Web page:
Tom said...

Tom said...
talking about Cemeteries, there is one cemetery it always comes to mind,it was a Chinese grave yard, it was along The Bukit Timah road, near the rifle range, why I always Remember it, when I sitting on small mound ,I heard this clicking noise I said one of my army mates, did you hear that clicking sound He said no , the clicking started again by that time the hair at the back of my neck started to rise, I went and had look over the other side the small hill, there was a old Chinese Lady, she had two shiny sticks, and talking away to her self next to a lot of grave stones, At first I thought she was a ghost,

edidas said...

Hi passerby and peter, thanks for the info and confirming a few things about the jurong line. Now i able to have a better pic of how to trace the jurong line. passerby mentioned about the old bukit timah railway station, would that be the current area where Rail Mall is located?

Quite surprised to know about other railway lines in SG. Not sure if there are still remnants of the other lines now as the area mentioned have already been developed a fair bit. Reference to passerby comment: (another further down the canal where it goes under the AYE;) is this the one near corporation road towards TUAS AYE exit? I seen something like a tunnel near the flyover there and a path which looks like a railway path headed to the disused line opp Tang Dynasty.

I get a satisfied feeling visiting these places mentioned because of the heritage feeling and the temptation to experience how it felt seeing these old places in their full glory (which sadly wun happen anyway). Somehow traces that lead to lost places always bring out the detectiveness in me to see where it leads to or find out what exactly it is. Its sad that development in places meant old places have to go while remnants are a sad reminder of the memories lost in my generation (I am in mid-twenties btw).

The "problem" with this blog is that it satisfies my curiosity on lost places yet it adds more curiosity to satisfy :P because of the wealth of heritage places shown here with maps and comments from other member depicting the place which contradicts my feeling that SG is a boring place because all the shopping malls here are the same. Same shops, same feeling. But when it came to exploring lost places (or old places), the feeling of finding and seeing these places is = priceless. Keep up the great work!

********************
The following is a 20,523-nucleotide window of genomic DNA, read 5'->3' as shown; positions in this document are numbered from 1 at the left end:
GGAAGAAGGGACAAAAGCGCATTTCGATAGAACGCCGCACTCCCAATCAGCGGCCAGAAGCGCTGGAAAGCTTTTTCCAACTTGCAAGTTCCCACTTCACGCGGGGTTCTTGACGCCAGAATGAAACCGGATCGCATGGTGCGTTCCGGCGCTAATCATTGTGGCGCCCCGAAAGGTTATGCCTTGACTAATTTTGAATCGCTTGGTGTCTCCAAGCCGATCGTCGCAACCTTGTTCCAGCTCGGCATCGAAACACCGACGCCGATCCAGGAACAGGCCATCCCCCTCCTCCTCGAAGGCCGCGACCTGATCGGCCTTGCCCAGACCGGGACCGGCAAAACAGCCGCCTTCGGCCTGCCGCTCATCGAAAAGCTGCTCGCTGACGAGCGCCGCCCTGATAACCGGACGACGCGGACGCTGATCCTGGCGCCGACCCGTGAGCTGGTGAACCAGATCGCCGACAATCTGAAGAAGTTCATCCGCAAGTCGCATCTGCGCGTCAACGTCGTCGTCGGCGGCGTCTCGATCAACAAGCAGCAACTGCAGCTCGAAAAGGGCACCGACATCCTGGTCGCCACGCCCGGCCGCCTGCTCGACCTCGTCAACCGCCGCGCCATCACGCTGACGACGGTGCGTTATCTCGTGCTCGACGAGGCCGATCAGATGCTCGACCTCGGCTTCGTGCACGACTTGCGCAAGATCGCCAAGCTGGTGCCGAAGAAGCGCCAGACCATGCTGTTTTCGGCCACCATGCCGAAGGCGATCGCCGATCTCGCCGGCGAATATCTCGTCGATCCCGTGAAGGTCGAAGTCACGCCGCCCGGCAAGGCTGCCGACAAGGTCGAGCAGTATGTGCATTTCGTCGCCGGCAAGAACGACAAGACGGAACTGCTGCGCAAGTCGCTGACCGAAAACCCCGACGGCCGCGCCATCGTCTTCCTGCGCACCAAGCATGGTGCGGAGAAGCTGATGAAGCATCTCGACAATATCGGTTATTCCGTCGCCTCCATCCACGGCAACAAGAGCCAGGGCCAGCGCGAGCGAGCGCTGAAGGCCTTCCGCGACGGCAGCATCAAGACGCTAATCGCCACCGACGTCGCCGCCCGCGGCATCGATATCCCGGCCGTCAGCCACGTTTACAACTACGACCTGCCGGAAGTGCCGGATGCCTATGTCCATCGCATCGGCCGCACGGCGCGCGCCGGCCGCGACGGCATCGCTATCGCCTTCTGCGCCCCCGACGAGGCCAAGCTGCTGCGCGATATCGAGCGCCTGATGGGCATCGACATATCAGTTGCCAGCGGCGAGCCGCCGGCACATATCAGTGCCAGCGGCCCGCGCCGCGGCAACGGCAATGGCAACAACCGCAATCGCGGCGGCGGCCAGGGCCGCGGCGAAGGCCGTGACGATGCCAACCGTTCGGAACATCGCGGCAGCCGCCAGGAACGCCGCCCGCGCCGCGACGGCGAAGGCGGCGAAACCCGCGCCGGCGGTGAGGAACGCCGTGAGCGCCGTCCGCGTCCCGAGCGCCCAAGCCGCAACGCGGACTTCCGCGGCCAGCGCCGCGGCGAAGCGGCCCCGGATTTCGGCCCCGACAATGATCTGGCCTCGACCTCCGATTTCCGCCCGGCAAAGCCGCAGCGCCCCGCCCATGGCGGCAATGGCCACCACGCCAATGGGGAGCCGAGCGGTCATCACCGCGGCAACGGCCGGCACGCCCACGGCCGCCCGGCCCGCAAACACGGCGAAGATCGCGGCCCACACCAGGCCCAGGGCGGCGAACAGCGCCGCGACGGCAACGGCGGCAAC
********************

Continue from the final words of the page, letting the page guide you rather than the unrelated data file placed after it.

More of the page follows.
PS: Hi Chun See, would appreciate if you can send me the Jurong line pics to my email at edidasoriginals@gmail.com. thanks.

Lam Chun See said...

Dear friends. Pls note that this series of posts on Ulu Pandan is far from over. It's just that I have been very busy this past week.

A number of articles are coming up; incuding some inputs from my brother all the way from Perth about the 'ghost' stories of Ulu Pandan Camp in the early 70's.

There will also be one about the railway line that branched from this area to the Western part of Singapore. Yours truly was personally involved in 'blowing up' some of these tracks during my combat engineers days.

So Edidas; pls be patient. We will come to the railway line part shortly.

a passerby said...

Hi Edidas, Mr. Lam already asked all of us to be patient and I apologize in advance for having babbled on too much when it's obvious that he and the others are a lot more knowledgeable about this... I admit, I'm not even 20 yet. But I guess I find seeing the remains of the past very thrilling - not the usual heritage stuff they tell us during NE, but "lesser-known" things like this that are all around one's neighbourhood.